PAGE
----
New Delhi: In his first visit to India following the 73-day Doklam standoff last year, Chinese Defence Minister Lt Gen Wei Fenghe will hold crucial talks with his Indian counterpart Nirmala Sitharaman on Tuesday. The meeting comes in the backdrop of China's People's Liberation Army reported instance of incursion in the Indian territory earlier this month.
First after Doklam standoff: Chinese Defence Minister visits India today
Considered to be an important meet by officials on both sides, the bilateral talks between the two defence ministers will focus on improving relations in all areas including the military sphere.
This is their second meeting this year as Sitharaman met him during her visit to Beijing in April to take part in the defence ministers' meeting of the Shanghai Cooperation Organisation (SCO).
Gen Wei's visit is regarded as a full-fledged bilateral visit aimed at solidifying military ties in the larger improvement of relations after this year's informal summit between Prime Minister Narendra Modi and President Xi Jinping, reported news agency PTI.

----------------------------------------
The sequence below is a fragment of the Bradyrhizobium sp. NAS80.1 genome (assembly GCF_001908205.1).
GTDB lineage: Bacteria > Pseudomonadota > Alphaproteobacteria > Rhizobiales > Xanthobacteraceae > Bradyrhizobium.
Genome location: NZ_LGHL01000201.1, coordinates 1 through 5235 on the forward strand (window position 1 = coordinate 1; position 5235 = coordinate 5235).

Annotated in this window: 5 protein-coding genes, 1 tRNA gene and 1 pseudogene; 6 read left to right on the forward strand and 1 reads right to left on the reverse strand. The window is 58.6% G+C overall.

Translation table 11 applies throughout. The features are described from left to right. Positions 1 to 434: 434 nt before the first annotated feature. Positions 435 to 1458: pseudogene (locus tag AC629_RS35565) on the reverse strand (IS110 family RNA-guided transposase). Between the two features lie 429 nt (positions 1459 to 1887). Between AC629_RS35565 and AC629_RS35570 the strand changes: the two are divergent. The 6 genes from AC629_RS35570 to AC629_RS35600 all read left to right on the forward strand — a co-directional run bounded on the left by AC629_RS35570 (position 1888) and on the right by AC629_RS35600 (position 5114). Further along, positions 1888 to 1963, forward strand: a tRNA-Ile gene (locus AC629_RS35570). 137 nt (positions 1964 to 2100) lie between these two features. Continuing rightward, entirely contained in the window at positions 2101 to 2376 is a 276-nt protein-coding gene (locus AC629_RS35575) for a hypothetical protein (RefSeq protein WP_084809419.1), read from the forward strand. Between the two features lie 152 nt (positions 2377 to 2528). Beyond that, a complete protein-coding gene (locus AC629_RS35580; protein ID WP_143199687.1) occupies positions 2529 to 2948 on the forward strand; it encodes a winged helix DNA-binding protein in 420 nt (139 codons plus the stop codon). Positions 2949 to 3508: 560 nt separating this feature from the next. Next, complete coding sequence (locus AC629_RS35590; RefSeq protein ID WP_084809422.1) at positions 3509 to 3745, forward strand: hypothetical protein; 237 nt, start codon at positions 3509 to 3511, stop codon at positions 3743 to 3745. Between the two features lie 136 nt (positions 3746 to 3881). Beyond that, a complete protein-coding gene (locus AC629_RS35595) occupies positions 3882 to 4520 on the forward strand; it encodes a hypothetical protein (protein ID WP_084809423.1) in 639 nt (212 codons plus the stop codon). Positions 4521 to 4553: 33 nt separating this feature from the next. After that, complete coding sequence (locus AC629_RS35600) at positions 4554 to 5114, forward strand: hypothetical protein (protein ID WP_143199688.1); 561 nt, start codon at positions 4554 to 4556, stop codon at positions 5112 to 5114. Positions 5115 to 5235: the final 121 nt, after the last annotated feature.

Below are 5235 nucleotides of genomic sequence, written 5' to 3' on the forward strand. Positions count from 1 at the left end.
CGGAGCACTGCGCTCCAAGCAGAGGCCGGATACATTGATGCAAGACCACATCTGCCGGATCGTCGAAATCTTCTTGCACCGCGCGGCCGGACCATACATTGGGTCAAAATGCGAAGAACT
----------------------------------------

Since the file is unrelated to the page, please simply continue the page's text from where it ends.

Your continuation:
"For some time, you would have noticed that China-India relations are improving steadily. Exchanges and cooperation in all areas have moved forward including the military to military exchanges," said Chinese foreign ministry spokesman Lu Kang while briefing the media about Gen Wei's four-day visit to India.
While no agreements are expected during Gen Wei's visit, officials said that it is aimed at improving communication between the two militaries at the highest level as well as the atmospherics which would send a positive signal to the troops on the ground along the 3,488-km Line of Actual Control.
Last month, a top US official said that China has quietly resumed its activities in the Doklam area and neither Bhutan nor India has sought to dissuade it.
Alice G Wells, the Principal Deputy Assistant Secretary of State for South and Central Asia, said Beijing has resumed actions in the Himalayan region with its manoeuvres in the disputed South China Sea. China claims sovereignty over all of the South China Sea. Vietnam, Malaysia, the Philippines, Brunei and Taiwan have counter claims.